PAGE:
Mike Jimenez gave one of the best explanations of what was wrong with the Canadian wolf theory that I have heard in public.

    Jesse Timberlake did an exceptionally good job for Defenders of Wildlife. He concentrated on facts and arguments that Brian and I didn’t have time to raise using our style.

    The person for the Cattlemen’s Association was, in my view, deceptive from the beginning to the end; and given the realities of Idaho politics she was the politically most powerful person in the room.

    I don’t know if Brian wants to comment. He got in a lot of good zingers. Much more could be written.

  8. avatar Ken Cole says:

    This is off the topic that the thread is about but did you see the story announcing the forum?

    http://www.kidk.com/news/local/43592252.html

    Notice anything wrong? Could that be a coyote?

  9. avatar Brian Ertz says:

    Ken,

    Nice catch. Looks like it might be one of them smaller 30 lb. “native” pygmy wolves the antis keep talking about. They must be wrong about the devil Canadian subspecies of the dark night wiping all of them out – we should put together a petition.

  10. avatar smalltownID says:

    I didn’t know there was a need for a “best” explanation for canadian wolves…maybe relative to the audience? What was his explanation?

    I wish a few more local folks could have been there, especially hunters. I take it Ron didn’t show up.

    I am surprised to hear that about Jennifer Ellis (I believe is her name – ICA president from two years ago). My experience with her in that type of setting she has seemed genuine but it was only one time and a slightly different circumstance. Maybe she has changed in the last 2 years.

    Thanks for the heads up.

  11. avatar Brian Ertz says:

    i felt that the panel and the crowd gave a pretty good representation of the issues and motives involved all around. I think the key issues were hit honestly by everyone involved as much as I’ve ever seen. There’s disagreement – there’s good reason for such.

    Ralph and I leaned into it pretty good, and I felt like the fact that we were given 3 hours with an engaged audience helped everyone get a full idea of what’s going on.

    I thought Ralph’s point about the governor’s loose lip was really good, he also made a good point about the bighorn sheep and David Perrish issues really demonstrating the vulnerability of the IDFG to political influence and manipulation via legislators and Livestock dominated politics. Also, that the numbers of wolves are good right now – but that the states’ management plans (particularly Idaho) allowed for significant reduction – and the reduction they allow for (even promote) is not OK with regard to recovery.

    I tried to explain a few of the main reasons that people value wolves and that none of those things or people will be represented proportionally in the state. I brought it down on Livestock pretty good, explained that I’m not principally opposed to a hunt, but the management plan isn’t just about a hunt – it’s about making the IDFG a surrogate of the Livestock industry – the heavy/problematic “management”/slaughters will take place in areas of conflict with livestock – and on public lands, there are just too many landscapes invaded by cattle and sheep in the state for their heavy-handed intentions not to have a significant impact.

    We emphasized that public lands belong to all of us – which I think is really important. Livestock likes to make people believe that the land belongs to them – that our public land is their private pasture – and that they’ve got greater right to influence management. We need people, especially students, to know, take pride in, and ‘ownership’ of our common public lands.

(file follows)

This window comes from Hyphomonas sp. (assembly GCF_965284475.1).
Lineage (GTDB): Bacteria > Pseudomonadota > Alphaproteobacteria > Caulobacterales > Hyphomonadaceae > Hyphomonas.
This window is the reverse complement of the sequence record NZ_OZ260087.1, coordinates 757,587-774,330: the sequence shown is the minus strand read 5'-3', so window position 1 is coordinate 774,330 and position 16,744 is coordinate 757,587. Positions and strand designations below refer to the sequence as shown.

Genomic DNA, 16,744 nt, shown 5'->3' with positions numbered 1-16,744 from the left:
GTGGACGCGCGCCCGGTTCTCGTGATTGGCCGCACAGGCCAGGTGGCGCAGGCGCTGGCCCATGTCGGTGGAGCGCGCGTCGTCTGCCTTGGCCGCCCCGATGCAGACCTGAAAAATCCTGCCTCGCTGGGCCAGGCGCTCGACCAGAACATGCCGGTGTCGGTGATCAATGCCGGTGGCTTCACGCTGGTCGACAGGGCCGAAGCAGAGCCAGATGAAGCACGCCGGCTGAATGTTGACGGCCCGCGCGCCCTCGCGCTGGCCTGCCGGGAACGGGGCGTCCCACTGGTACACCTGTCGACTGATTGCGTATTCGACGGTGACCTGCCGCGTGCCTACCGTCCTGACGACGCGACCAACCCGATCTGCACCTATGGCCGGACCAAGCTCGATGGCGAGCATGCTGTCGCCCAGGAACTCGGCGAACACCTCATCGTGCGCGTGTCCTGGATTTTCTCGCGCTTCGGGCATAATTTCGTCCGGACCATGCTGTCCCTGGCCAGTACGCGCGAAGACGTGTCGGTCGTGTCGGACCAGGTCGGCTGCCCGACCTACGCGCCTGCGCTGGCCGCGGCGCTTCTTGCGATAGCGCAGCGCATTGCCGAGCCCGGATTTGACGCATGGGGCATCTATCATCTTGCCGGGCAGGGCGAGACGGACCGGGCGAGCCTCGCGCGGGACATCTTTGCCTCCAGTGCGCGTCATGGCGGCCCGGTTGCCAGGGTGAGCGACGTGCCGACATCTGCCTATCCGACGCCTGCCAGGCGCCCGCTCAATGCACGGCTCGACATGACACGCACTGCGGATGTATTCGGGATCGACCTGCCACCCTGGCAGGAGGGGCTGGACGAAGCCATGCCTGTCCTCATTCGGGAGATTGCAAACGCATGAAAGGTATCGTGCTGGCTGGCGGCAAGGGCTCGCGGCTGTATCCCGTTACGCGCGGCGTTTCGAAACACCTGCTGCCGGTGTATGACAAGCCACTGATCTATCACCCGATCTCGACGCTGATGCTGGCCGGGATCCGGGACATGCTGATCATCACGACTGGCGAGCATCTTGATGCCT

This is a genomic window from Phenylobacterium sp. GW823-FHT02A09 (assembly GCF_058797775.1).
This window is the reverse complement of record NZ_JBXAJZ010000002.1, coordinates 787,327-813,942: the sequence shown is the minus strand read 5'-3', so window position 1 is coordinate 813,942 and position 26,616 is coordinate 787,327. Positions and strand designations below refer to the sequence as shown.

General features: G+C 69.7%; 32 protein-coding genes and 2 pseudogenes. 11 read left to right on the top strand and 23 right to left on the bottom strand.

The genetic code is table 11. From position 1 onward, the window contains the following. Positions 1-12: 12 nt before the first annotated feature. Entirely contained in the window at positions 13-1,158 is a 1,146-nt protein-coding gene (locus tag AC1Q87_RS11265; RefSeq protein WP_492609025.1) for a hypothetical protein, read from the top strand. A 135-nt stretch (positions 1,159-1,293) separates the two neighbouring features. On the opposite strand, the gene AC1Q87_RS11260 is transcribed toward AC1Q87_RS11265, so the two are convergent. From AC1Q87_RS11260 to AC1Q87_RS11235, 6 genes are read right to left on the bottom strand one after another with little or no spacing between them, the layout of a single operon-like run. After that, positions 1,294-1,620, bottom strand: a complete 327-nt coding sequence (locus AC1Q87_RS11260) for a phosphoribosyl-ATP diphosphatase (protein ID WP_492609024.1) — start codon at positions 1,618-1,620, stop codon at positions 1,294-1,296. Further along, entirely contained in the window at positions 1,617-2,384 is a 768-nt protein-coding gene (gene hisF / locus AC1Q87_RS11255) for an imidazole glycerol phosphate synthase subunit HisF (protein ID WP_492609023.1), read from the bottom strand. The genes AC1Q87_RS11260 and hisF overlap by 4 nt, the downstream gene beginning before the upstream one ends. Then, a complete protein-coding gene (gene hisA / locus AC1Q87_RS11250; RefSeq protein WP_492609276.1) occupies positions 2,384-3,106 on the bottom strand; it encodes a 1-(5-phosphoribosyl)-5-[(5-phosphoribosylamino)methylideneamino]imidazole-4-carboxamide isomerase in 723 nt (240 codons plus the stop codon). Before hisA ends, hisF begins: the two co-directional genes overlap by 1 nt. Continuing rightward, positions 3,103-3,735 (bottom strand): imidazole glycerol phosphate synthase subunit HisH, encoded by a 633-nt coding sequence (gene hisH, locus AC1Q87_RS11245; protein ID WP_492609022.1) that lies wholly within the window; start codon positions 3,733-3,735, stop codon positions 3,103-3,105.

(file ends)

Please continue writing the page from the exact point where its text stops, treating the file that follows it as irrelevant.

People got excited when I told hunters that if they really want to see more elk and deer – it’s time to get livestock off of our public lands. Right now, 90% of available grass on BLM lands is appropriated to livestock – think of how the carrying capacity for wildlife, elk, deer, antelope, moose, etc. would increase should that 90% be restored rather than blown out shit holes that we see across hundreds of millions of acres now !

    The immediately former Cattleman’s Association President took aim at me by name on several occasions – which was good. She mentioned something about the ESA being unconstitutional (private property rights), and WWP’s hidden agenda to use the ESA to drive the livestock industry off of public lands. I felt I did a good job of explaining to her and another audience questioner that the agenda wasn’t hidden – we’re proud of our commitment to restore public lands in the west, and that public lands in the arid west are inappropriate for livestock production. There was a positive response to those points.

    Mike Jimenez gave a good explanation of the different values choices associated with wolves – but articulated a really minimalist (and I think unfair) idea about what the Endangered Species Act was made to accomplish. He did the bureaucrat dance of pretending like there are values choices involved – but inferred that somehow we should pretend when we make the decision to delist that the politics isn’t a threat – that we shouldn’t consider that the values of Livestock are disproportionately enfranchised to the detriment of wolves.

    Lots of positive response speaking one on one with the students and people afterward.

  12. avatar smalltownID says:

    If nothing else it is good to hear about a “wolf meeting” so to speak in a setting that allows for facts to be presented rather than an emotional rally cry filled with falsehoods.

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‎"At some point we must draw a line across the ground of our home and our being, drive a spear into the land and say to the bulldozers, earthmovers, government and corporations, “thus far and no further.” If we do not, we shall later feel, instead of pride, the regret of Thoreau, that good but overly-bookish man, who wrote, near the end of his life, “If I repent of anything it is likely to be my good behaviour."

~ Edward Abbey